Oak lutestring

During last week’s moth trapping in Village Green, Ian and Hugo identified an oak lutestring (Cymatophorima diluta), a UK Biodiversity Action Plan Priority Species, classified as scarce and local. This is the thirteenth BAP priority species of Lepidoptera identified in the reserve: the hard work we put into our woodland habitat is paying off!

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Butterfly transect

Ian Bushell conducted a Butterfly Transect in the reserve at the weekend.

The transect route in the park samples its habitat types and management units. Butterflies are recorded in a band five metres wide along the transect. Transect walks are undertaken between 10.45am and 3.45pm and only when weather conditions are suitable for butterfly activity.

Here are the results.

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White-letter hairstreak

The white-letter hairstreak, so named because the white lines on its underwing form a W, is the emblem of the Wiltshire Branch of Butterfly Conservation and is the focus of a project to return this butterfly to our countryside.

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Picture of the week

A beautiful small tortoiseshell (Aglais urticae) feeding on ragwort, photographed yesterday in the reserve by Clive Knight.

Highs and Lows

The past couple of weeks in the park have brought me some wonderful highs and unfortunately, some truly depressing lows. I will get the lows out of the way first, as I want to end on a positive note.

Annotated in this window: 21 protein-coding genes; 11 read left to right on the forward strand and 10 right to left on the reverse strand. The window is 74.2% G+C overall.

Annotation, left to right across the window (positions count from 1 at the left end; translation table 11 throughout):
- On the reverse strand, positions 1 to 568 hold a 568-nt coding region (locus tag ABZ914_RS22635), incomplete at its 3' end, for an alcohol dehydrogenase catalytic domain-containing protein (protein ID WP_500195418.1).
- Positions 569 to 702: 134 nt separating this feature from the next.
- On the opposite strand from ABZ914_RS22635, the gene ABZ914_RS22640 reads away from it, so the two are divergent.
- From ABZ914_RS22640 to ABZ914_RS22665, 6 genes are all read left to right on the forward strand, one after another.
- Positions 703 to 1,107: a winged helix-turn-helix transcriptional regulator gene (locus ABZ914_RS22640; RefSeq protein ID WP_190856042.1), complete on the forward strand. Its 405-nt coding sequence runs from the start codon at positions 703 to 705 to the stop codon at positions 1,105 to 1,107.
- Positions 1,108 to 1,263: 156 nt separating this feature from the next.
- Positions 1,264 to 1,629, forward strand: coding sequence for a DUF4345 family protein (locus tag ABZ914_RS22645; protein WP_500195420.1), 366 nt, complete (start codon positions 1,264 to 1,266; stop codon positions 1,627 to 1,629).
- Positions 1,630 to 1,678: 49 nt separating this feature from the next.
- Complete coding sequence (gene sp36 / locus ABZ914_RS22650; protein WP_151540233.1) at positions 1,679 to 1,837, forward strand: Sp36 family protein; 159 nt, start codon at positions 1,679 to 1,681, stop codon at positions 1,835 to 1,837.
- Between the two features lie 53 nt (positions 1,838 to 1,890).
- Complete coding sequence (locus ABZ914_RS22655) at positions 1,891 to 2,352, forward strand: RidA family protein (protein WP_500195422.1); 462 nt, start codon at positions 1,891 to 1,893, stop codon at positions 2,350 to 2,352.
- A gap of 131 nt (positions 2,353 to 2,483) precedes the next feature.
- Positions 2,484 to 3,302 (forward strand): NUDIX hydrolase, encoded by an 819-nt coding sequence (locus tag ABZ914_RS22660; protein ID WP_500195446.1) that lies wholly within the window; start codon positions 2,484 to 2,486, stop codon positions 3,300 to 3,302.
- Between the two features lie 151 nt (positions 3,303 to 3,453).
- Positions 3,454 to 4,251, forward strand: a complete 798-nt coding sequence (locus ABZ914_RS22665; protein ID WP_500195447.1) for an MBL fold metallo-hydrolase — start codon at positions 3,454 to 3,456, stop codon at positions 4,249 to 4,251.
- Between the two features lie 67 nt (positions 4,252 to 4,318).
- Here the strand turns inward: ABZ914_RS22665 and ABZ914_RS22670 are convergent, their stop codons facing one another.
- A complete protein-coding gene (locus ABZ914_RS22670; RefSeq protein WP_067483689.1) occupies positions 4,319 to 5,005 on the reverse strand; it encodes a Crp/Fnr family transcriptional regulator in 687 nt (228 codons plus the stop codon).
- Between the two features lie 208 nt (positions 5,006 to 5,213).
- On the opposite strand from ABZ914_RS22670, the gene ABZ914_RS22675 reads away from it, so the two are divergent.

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Pieridae

Clive Knight has sent in beautiful photographs of two butterflies: a brimstone (Gonepteryx rhamni) and a large white (Pieris brassicae). Although both are members of the Pieridae family, they have significantly different life cycles.

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A lot of Lepidoptera

from Ian Bushell and Clive Knight

[1] Blood vein moth [2] Meadow brown [3] Ringlet [4] Small heath [5] Painted lady [6] Small skipper.
Header Image: Comma by Ian Bushell

Six spot burnet moth

This is a six spot burnet moth (Zygaena filipendulae), a dayflying nectar feeder. Regular volunteer, Clive Knight photographed it yesterday on the reserve’s plentiful, nectar-rich, tufted vetch.

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Small tortoiseshell

There are small tortoiseshell caterpillars (Aglais urticae) among the nettles by the path in Simpson’s Field. Take a careful look as you walk past.

Spindle Ermine Moth

To improve the reserve as habitat and increase its biodiversity, the Friends have been planting trees for years: whips and saplings of many different species to thicken the hedges and copses.

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